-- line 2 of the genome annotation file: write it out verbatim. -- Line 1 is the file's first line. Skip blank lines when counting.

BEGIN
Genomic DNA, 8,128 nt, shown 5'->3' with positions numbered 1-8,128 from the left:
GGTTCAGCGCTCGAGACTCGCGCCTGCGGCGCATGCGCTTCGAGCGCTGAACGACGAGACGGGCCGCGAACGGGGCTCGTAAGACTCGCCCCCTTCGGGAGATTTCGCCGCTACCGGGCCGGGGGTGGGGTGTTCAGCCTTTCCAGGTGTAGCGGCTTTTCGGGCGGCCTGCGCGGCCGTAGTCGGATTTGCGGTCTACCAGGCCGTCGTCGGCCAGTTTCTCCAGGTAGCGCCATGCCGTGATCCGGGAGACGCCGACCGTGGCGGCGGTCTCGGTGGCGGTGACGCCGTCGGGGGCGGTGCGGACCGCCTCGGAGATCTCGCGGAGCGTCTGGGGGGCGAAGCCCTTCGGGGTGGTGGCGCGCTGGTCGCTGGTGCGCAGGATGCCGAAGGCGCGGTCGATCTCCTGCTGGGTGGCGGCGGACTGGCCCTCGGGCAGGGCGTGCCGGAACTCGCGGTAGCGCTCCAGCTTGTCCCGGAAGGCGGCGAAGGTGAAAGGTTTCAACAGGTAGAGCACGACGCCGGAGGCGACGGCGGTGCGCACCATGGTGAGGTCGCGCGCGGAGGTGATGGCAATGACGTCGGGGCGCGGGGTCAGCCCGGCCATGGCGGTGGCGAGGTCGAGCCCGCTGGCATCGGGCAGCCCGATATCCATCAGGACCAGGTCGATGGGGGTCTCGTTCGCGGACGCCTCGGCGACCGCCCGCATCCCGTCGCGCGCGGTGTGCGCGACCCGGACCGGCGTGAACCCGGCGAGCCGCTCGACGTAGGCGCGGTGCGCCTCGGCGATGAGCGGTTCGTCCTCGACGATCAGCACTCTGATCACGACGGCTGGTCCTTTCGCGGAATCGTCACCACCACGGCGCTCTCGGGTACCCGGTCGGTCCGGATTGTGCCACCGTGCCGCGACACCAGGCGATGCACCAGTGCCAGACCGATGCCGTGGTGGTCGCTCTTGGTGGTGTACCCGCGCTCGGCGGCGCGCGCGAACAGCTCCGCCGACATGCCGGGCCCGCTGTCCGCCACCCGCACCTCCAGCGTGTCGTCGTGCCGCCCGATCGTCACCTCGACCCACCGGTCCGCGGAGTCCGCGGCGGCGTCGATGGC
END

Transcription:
GGTTCAGCGCTCGAGACTCGCGCCTGCGGCGCATGCGCTTCGAGCGCTGAACGACGAGACGGGCCGCGAACGGGGCTCGTAAGACTCGCCCCCTTCGGGAGATTTCGCCGCTACCGGGCCGGGGGTGGGGTGTTCAGCCTTTCCAGGTGTAGCGGCTTTTCGGGCGGCCTGCGCGGCCGTAGTCGGATTTGCGGTCTACCAGGCCGTCGTCGGCCAGTTTCTCCAGGTAGCGCCATGCCGTGATCCGGGAGACGCCGACCGTGGCGGCGGTCTCGGTGGCGGTGACGCCGTCGGGGGCGGTGCGGACCGCCTCGGAGATCTCGCGGAGCGTCTGGGGGGCGAAGCCCTTCGGGGTGGTGGCGCGCTGGTCGCTGGTGCGCAGGATGCCGAAGGCGCGGTCGATCTCCTGCTGGGTGGCGGCGGACTGGCCCTCGGGCAGGGCGTGCCGGAACTCGCGGTAGCGCTCCAGCTTGTCCCGGAAGGCGGCGAAGGTGAAAGGTTTCAACAGGTAGAGCACGACGCCGGAGGCGACGGCGGTGCGCACCATGGTGAGGTCGCGCGCGGAGGTGATGGCAATGACGTCGGGGCGCGGGGTCAGCCCGGCCATGGCGGTGGCGAGGTCGAGCCCGCTGGCATCGGGCAGCCCGATATCCATCAGGACCAGGTCGATGGGGGTCTCGTTCGCGGACGCCTCGGCGACCGCCCGCATCCCGTCGCGCGCGGTGTGCGCGACCCGGACCGGCGTGAACCCGGCGAGCCGCTCGACGTAGGCGCGGTGCGCCTCGGCGATGAGCGGTTCGTCCTCGACGATCAGCACTCTGATCACGACGGCTGGTCCTTTCGCGGAATCGTCACCACCACGGCGCTCTCGGGTACCCGGTCGGTCCGGATTGTGCCACCGTGCCGCGACACCAGGCGATGCACCAGTGCCAGACCGATGCCGTGGTGGTCGCTCTTGGTGGTGTACCCGCGCTCGGCGGCGCGCGCGAACAGCTCCGCCGACATGCCGGGCCCGCTGTCCGCCACCCGCACCTCCAGCGTGTCGTCGTGCCGCCCGATCGTCACCTCGACCCACCGGTCCGCGGAGTCCGCGGCGGCGTCGATGGC